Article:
Review: After the Earthquake, a ‘Room’ Haunted by Memories

Posted May 21, 2018 5:21 p.m. EDT

NEW YORK — Two people sharing a bright, clean room: Kazuki, a still, silent man in stocking feet, and Honoka, a cheerful, chatty, barefoot woman who roams the space, tracing and retracing the minutiae of her memories — or maybe his. She, too, is a memory, the ghost of the wife who once lived here with him.

“Remember?” she keeps asking him. “Remember?”

At last he answers: “I remember.” And this is the root of his distress.

In “Time’s Journey Through a Room,” by Japanese playwright Toshiki Okada, Kazuki (Kensaku Shinohara) is a young man dazed and numbed by his own sadness, still stunned by his wife’s death the year before. In the middle of the night, four days after an earthquake caused the Fukushima nuclear disaster, she died horribly and unexpectedly of an asthma attack.

The thing about that timing — the thing that makes this stark and quiet play such an arresting portrait of trauma and its aftermath — is that Honoka (Yuki Kawahisa, in a beautiful central performance) died happy, still caught up in the exhilaration of having survived that calamity. She marvels now at the petty banality of the fight the two of them had just before it struck.

“That is how I spent my time before the earthquake,” she says. “Isn’t it incredible, this feeling of nostalgia you feel when you think back on yourself from before your transformation?”

Her sunniness may not be entirely unclouded; talking, it emerges, calms her down. Yet even in death, she remains possessed of the thrilling optimism that can take hold in the wake of devastation: the certainty that people will respond by uniting in a new and powerful way, that this event marks the emphatic end of business as usual.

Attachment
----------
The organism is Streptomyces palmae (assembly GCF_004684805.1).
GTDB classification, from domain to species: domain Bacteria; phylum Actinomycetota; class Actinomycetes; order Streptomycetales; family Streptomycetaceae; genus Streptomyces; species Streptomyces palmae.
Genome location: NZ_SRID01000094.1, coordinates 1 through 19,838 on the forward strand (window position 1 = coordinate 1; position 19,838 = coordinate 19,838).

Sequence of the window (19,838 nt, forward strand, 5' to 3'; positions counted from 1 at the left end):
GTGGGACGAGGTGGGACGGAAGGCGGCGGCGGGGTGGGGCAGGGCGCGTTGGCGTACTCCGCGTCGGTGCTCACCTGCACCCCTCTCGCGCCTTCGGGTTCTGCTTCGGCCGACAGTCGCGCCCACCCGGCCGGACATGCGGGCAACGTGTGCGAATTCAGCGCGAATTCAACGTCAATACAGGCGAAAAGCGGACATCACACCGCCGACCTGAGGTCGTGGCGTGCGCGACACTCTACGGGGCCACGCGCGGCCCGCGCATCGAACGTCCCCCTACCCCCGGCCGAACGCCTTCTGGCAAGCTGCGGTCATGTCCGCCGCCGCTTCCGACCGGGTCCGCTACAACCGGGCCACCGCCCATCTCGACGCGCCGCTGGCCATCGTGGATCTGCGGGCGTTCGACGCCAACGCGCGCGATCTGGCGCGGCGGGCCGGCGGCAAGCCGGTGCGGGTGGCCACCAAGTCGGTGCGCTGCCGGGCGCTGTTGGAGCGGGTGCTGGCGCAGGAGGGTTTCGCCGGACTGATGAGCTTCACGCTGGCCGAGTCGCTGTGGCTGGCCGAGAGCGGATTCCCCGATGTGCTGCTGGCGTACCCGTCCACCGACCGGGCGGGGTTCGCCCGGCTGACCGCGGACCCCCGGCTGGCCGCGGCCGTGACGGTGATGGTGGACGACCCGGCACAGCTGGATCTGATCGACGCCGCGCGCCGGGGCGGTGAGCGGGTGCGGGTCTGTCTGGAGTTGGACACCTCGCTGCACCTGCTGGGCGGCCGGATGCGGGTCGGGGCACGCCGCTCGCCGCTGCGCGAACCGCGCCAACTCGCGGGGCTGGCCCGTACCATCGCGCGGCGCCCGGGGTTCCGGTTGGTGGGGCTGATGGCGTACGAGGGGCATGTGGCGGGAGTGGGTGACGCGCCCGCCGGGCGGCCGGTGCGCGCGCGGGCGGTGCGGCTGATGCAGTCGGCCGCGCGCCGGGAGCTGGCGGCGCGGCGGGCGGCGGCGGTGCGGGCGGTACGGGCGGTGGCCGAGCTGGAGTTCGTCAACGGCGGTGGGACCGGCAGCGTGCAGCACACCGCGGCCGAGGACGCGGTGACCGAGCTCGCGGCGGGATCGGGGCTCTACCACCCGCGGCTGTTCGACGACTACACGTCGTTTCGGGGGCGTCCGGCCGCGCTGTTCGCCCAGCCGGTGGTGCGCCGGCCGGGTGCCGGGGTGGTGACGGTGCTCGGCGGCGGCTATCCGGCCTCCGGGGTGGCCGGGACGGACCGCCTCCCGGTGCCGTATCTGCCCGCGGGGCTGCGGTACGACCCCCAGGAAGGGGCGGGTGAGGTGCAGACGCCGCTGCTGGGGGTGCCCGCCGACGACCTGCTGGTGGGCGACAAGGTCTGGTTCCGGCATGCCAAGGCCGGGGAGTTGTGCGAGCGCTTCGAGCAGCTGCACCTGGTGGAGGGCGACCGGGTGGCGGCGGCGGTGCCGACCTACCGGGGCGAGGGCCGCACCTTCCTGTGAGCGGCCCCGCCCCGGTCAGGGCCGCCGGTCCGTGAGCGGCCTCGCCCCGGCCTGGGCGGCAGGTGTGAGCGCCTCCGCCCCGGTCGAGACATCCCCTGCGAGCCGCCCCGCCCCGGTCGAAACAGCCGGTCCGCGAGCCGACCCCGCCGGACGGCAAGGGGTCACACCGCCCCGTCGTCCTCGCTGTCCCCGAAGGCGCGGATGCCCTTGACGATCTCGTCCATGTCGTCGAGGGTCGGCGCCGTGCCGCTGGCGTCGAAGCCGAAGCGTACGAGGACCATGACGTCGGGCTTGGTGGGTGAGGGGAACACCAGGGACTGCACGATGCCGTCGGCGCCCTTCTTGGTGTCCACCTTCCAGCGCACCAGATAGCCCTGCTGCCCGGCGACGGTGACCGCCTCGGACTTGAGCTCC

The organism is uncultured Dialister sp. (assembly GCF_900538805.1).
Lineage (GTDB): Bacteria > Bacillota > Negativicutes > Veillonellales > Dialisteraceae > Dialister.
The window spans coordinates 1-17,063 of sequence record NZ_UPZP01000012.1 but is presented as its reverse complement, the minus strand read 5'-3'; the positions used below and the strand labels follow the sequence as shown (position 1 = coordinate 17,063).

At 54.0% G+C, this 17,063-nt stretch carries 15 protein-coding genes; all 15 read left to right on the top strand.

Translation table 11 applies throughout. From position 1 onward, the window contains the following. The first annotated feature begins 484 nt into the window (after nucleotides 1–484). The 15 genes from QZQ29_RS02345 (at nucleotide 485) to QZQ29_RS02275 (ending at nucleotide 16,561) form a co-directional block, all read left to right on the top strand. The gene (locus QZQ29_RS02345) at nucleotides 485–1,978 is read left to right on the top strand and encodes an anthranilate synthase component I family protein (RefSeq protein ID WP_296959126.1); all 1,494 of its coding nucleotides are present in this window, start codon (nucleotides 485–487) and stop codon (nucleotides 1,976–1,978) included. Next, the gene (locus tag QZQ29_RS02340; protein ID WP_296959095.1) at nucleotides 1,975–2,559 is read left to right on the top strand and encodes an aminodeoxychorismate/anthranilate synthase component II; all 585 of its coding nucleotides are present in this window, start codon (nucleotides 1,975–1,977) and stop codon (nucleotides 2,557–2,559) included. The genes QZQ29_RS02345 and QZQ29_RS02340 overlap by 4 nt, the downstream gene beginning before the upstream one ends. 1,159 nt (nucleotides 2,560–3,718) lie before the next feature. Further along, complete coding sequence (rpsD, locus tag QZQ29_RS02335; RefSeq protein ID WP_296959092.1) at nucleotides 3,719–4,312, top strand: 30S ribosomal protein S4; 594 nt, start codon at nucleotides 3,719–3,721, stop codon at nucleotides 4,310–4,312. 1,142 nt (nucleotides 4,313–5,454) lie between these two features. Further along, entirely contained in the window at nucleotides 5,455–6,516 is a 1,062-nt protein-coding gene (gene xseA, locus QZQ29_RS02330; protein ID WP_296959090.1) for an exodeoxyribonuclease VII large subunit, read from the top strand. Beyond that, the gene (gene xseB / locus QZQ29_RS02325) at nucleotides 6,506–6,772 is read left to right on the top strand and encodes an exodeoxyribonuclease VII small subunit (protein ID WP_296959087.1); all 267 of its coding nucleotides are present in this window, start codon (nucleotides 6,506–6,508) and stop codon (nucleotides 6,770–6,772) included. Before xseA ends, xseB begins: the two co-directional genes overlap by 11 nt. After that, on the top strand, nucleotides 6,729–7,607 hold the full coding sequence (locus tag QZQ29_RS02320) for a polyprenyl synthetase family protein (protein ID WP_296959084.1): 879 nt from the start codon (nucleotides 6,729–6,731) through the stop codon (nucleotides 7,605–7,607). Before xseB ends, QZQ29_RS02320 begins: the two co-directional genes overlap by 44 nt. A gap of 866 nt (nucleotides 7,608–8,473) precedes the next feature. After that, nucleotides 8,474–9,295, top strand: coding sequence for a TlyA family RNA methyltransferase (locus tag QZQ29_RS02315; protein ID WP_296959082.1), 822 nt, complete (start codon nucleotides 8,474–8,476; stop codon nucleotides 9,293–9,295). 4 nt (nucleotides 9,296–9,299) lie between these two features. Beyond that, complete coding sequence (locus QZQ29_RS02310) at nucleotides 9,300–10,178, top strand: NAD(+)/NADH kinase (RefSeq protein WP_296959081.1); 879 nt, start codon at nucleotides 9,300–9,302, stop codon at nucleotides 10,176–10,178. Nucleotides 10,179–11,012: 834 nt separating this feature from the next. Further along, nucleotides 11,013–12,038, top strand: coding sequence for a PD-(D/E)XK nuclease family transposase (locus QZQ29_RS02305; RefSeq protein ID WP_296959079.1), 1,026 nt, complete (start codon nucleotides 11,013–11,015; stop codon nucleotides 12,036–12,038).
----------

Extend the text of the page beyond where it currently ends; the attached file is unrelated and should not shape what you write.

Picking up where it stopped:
“Tell me,” she says to Kazuki, almost childlike in the innocence of her happiness, “how has everyone begun to help each other? I want to hear all the stories. Tell me what it’s like now that the world has changed into something so wonderful that we couldn’t even imagine it before the earthquake.”

Kazuki, of course, has no such stories. He has kept on living, and so have most of the others who came through that time. For them, any evanescent illusion of societal metamorphosis has long since dissolved, along with the emotional intensity of that moment.

What he is left with is a grief etched so deeply into him — and into this room that was their haven — that he doesn’t trust his own impulses when he invites a woman, Arisa (Maho Honda), to visit him there. He is attracted to her, he says, but maybe he is pursuing her out of weakness: his inability to get through life alone.

“Time’s Journey” is a response to the Fukushima disaster, and the striking sensory evocation that begins the performance (lights by Amith Chandrashaker, sound by Mikaal Sulaiman, set by Anna Kiraly, all excellent) ensures that we make the connection. The translation, by Aya Ogawa, helps with that, too; fluid as it is, it does not feel like American speech.

This is part of what makes “Time’s Journey” — the third work by Okada that Dan Rothenberg has directed for the Play Company — feel very different from the most recent of those collaborations, “The Sonic Life of a Giant Tortoise,” in 2014. So does the casting. The actors in “Time’s Journey,” all based in New York, were born in Japan.

“Time’s Journey” is more than a reflection on a single catastrophe, though. Told in fragments that come together gradually, it is a chronicle of healing, with all its pain and awkward humor and halting steps.

We know from the beginning, because Arisa tells us, that she will become Kazuki’s girlfriend. We watch it happen incrementally, in stilted conversation and silent tableaus.

Yet still there is Honoka, weaving gracefully through the room, gently demanding her husband’s attention. “I know you can hear me,” she says. But for how long?

Event Information:

‘Time’s Journey Through a Room’

Through June 10 at A.R.T./New York Theaters, Manhattan; 866-811-4111, playco.org.

Running time: 1 hour.